Following up on a recently filed federal lawsuit against beer stores, breweries and other businesses involved in the Whiteclay, Nebraska alcohol trade, the Oglala Sioux Tribe has gone a step further and is requesting injunctive relief from the courts. The tribe wants the court to limit total volume of beer sales in Whiteclay—which lies on its southern border—to the amount that can be consumed in accordance with Nebraska and Oglala Sioux Tribe laws. The original lawsuit demanded a still-unspecified sum—widely reported as $500 million—for damages done to the tribe by generations of alcohol sales.
How much can be sold legally in Whiteclay? Very little, according to tribal attorney Thomas White, of White and Jorgenson, in Omaha. Last year, Whiteclay’s four take-out beer stores purveyed the equivalent of 4.3 million 12-ounce servings. However, there is no place in the town, such as a licensed bar or café, in which the public may drink alcohol legally. Therefore, White said, it must be either consumed in public in violation of Nebraska law or bootlegged onto the adjoining dry reservation in violation of Oglala Sioux Tribe law.
The tribe’s latest legal filing was inspired by public remarks by Nebraska Attorney General Jon Bruning, who said during a radio program about the original lawsuit that shutting down beer stores in Whiteclay would mean Pine Ridge residents would simply travel to other Nebraska towns to buy alcohol. That sentiment was echoed in a recent newspaper story by a resident of the town and in interviews filmed for the award-winning 2008 documentary Battle for Whiteclay.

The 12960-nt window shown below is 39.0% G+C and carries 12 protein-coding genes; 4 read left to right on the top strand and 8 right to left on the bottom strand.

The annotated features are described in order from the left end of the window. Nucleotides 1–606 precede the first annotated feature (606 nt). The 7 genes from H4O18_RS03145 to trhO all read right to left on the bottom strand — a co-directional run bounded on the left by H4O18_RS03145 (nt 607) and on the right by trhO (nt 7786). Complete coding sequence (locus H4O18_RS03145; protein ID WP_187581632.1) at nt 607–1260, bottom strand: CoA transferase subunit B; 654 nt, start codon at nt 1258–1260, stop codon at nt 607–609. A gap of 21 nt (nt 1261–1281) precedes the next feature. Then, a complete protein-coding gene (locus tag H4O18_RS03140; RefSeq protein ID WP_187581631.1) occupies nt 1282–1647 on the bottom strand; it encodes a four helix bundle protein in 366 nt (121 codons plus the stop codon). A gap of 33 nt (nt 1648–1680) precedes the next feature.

With Nebraska’s top legal advisor indicating the state would not enforce its own liquor laws, the tribe was left with “no adequate remedies at law” to stem the ongoing flood of alcohol across its borders, says its most recent complaint.
The reservation was first declared dry, with alcohol use and sale prohibited, when it was formed in the mid-1800s. Bootleggers set up shop across the border in Whiteclay, Nebraska, almost immediately and began to peddle booze onto Pine Ridge, which to this day suffers crippling rates of alcoholism and alcohol-related public-health issues, overwhelming the tribe’s health-care, social-services, education and justice systems. One in four children are born with fetal-alcohol effects. All told, alcoholism impacts 85 percent of reservation families, and nearly all crime on Pine Ridge is alcohol-related, says the tribe—which has no jurisdiction over Whiteclay.
A tribal member who asked to remain anonymous for fear of retribution claimed the recent legal actions would help. “In a few minutes, you can stroll down to Whiteclay from Pine Ridge Village, the biggest population center on the reservation,” he said. “Sometimes people go several times a day. So if you stop the liquor trade in Whiteclay, you severely limit access to alcohol on Pine Ridge.”